Researchers from the University of Washington have developed tiny wind-dispersed robots that are capable of folding and shape-shifting in mid-air to control their descent. These robots, named microfliers, weigh as much as a pumpkin seed and are a few centimeters square in size.
The team designed the microfliers with origami folds, allowing them to snap between two different shapes, each with a different falling behavior. When the robot is flatter, it spreads outwards with the wind during descent, while with the other shape, it falls straight down.
By manipulating the shape of the microfliers, the researchers aim to achieve fine-grained control over where they land. The robots are equipped with sensors to measure temperature, humidity, and other environmental conditions. They can be released by a drone and automatically disperse across an area to gather measurements.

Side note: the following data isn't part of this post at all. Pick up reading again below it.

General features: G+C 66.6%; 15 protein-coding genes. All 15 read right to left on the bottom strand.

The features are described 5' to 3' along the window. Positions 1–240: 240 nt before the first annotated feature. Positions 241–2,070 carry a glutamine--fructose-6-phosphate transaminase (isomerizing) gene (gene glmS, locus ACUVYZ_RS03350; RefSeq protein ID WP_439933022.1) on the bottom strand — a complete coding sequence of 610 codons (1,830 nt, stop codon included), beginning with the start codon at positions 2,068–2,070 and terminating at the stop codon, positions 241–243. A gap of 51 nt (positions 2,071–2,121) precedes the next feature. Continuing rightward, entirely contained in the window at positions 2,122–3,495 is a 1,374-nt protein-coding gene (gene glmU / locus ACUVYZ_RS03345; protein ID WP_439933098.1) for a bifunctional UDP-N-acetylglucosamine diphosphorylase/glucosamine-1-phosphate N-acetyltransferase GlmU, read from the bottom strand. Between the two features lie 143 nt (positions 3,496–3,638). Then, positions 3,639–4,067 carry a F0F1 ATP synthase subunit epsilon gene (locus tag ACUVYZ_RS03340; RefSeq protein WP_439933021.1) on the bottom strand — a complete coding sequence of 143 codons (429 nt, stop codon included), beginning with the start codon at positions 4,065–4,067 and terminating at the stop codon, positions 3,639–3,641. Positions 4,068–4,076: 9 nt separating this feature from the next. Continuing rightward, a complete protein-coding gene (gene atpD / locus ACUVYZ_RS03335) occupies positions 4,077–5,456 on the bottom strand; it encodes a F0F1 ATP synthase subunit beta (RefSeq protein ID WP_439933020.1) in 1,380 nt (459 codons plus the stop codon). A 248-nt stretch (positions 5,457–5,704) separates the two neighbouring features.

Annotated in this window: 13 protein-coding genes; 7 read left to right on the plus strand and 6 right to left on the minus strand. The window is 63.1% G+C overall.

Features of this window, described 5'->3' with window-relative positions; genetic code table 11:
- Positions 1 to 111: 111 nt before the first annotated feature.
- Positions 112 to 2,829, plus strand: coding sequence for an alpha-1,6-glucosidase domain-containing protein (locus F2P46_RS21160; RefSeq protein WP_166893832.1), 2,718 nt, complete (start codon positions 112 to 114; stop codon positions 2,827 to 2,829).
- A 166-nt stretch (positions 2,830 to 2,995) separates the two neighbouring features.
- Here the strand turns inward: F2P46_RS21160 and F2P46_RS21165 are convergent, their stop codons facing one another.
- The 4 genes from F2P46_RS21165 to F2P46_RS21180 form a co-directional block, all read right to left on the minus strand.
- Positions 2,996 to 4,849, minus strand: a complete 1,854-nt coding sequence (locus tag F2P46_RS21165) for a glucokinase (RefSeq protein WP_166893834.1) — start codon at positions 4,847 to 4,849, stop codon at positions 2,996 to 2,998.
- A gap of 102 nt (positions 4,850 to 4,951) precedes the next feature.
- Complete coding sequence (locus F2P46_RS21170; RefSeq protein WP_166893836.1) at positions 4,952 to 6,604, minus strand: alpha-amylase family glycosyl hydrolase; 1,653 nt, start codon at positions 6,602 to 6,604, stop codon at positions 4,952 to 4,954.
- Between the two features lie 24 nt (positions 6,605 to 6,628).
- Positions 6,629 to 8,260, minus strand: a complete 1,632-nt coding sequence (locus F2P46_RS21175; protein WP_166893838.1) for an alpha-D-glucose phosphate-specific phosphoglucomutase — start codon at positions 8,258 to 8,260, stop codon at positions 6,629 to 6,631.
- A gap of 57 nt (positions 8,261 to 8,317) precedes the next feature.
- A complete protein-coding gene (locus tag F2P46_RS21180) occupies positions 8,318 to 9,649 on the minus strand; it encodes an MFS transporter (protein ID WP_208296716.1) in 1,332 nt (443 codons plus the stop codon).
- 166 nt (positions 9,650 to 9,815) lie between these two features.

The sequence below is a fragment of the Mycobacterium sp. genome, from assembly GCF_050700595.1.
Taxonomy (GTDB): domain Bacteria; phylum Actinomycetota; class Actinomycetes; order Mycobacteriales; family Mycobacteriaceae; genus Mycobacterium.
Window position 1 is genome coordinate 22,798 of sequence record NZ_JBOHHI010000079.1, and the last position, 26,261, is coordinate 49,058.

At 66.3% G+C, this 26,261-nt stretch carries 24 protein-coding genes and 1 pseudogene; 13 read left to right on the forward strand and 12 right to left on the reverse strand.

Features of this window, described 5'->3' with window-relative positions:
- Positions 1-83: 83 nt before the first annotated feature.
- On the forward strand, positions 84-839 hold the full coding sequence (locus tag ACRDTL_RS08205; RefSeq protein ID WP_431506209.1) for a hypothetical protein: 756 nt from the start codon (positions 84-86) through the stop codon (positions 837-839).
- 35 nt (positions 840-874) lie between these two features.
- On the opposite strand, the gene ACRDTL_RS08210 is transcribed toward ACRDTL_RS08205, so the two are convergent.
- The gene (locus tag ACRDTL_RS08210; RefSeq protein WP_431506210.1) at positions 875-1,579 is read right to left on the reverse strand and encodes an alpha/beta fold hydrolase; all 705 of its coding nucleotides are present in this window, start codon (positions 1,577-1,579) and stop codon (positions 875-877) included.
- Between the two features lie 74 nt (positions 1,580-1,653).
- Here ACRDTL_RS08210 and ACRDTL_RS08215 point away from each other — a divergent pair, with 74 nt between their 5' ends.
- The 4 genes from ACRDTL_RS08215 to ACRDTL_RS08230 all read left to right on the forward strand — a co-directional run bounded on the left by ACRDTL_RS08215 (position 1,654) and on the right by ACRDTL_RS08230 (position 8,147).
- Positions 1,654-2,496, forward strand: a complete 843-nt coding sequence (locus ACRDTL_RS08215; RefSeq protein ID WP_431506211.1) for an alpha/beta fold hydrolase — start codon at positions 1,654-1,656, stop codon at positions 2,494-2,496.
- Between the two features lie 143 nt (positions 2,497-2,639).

The folding action of the microfliers is powered by a small array of solar cells, along with an actuator made from a wire coil and a magnet. The robots also contain a tiny onboard computing chip, radio receiver and transmitter, timer, and sensors. The shape change of the robot can be programmed at a specific time, pressure, or height, or triggered via remote control.
One of the advantages of these robots is that they are battery-free, making them lighter and eliminating the environmental issues associated with batteries. The researchers are also working on developing circuits on biodegradable materials. The ultimate goal is to combine all these elements to create devices that can disperse in the wind, fulfill sensing objectives, and eventually degrade naturally over time.
Source: University of Washington, Science Robotics